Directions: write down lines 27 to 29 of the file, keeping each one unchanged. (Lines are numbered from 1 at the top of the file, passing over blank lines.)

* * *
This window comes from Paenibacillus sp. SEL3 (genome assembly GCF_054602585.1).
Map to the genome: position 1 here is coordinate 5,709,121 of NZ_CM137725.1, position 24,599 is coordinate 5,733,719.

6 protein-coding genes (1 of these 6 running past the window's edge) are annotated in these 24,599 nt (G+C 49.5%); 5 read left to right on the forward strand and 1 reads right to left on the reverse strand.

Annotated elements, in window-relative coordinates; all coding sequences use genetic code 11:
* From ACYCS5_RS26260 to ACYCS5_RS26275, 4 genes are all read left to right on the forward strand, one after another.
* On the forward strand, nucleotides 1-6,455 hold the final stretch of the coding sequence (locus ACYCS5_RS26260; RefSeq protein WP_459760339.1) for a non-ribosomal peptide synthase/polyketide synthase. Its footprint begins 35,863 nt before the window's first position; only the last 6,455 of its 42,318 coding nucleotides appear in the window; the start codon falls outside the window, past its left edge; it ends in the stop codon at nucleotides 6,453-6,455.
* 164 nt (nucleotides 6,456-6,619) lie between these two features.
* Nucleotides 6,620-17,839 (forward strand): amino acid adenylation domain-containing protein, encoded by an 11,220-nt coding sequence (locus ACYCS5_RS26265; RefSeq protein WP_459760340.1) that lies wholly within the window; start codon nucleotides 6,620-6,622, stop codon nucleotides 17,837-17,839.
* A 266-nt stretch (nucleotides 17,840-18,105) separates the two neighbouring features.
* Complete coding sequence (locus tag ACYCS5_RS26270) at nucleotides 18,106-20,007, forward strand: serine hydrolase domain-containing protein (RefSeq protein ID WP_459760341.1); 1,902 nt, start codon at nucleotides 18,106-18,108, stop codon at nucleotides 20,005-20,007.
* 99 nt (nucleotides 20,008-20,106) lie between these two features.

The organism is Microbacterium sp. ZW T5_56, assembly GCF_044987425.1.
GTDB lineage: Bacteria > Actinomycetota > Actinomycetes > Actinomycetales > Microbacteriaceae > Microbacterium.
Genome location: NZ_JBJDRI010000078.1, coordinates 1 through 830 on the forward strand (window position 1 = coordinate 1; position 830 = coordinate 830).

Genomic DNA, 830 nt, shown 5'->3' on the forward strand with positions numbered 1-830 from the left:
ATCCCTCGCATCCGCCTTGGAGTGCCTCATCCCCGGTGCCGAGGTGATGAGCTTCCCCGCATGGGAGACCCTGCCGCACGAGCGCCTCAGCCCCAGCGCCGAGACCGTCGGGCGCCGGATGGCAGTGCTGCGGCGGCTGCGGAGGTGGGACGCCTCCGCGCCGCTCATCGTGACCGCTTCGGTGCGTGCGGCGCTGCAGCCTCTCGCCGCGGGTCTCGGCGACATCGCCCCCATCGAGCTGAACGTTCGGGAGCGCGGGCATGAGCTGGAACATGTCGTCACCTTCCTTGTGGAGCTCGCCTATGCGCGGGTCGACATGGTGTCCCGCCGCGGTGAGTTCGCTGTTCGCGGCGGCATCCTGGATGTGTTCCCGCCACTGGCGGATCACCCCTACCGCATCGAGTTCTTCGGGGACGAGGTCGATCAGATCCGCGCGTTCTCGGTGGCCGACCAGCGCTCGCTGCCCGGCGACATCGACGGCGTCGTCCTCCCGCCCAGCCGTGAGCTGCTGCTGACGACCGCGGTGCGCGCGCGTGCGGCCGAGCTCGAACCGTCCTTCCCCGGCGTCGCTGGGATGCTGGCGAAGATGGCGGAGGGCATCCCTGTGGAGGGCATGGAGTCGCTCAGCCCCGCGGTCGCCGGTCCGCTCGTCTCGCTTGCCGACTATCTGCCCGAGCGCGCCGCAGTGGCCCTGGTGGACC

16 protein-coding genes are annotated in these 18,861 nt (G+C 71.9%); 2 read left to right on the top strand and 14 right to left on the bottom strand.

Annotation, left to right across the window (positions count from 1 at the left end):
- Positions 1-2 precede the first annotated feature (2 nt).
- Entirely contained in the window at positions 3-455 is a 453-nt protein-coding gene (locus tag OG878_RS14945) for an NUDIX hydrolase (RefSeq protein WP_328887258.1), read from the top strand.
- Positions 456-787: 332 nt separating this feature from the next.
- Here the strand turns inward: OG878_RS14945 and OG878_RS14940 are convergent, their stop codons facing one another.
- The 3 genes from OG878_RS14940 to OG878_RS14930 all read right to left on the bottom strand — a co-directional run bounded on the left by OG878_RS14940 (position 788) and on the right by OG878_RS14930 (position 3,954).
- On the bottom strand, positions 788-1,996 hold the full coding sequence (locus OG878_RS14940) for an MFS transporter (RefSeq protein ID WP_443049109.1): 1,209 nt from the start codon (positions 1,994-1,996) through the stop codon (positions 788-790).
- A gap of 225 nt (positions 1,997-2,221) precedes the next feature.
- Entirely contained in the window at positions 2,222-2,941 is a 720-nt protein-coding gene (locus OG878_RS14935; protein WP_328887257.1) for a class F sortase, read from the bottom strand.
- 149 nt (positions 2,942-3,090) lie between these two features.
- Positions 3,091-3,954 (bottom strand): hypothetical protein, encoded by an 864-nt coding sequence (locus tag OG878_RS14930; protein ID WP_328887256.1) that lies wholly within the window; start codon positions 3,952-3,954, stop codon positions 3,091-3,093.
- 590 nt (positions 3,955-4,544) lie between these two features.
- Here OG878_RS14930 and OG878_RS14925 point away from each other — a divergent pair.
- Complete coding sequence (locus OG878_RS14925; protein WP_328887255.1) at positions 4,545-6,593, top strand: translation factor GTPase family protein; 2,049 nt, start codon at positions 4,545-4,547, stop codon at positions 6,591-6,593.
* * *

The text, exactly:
- 149 nt (positions 2,942-3,090) lie between these two features.
- Positions 3,091-3,954 (bottom strand): hypothetical protein, encoded by an 864-nt coding sequence (locus tag OG878_RS14930; protein ID WP_328887256.1) that lies wholly within the window; start codon positions 3,952-3,954, stop codon positions 3,091-3,093.
- 590 nt (positions 3,955-4,544) lie between these two features.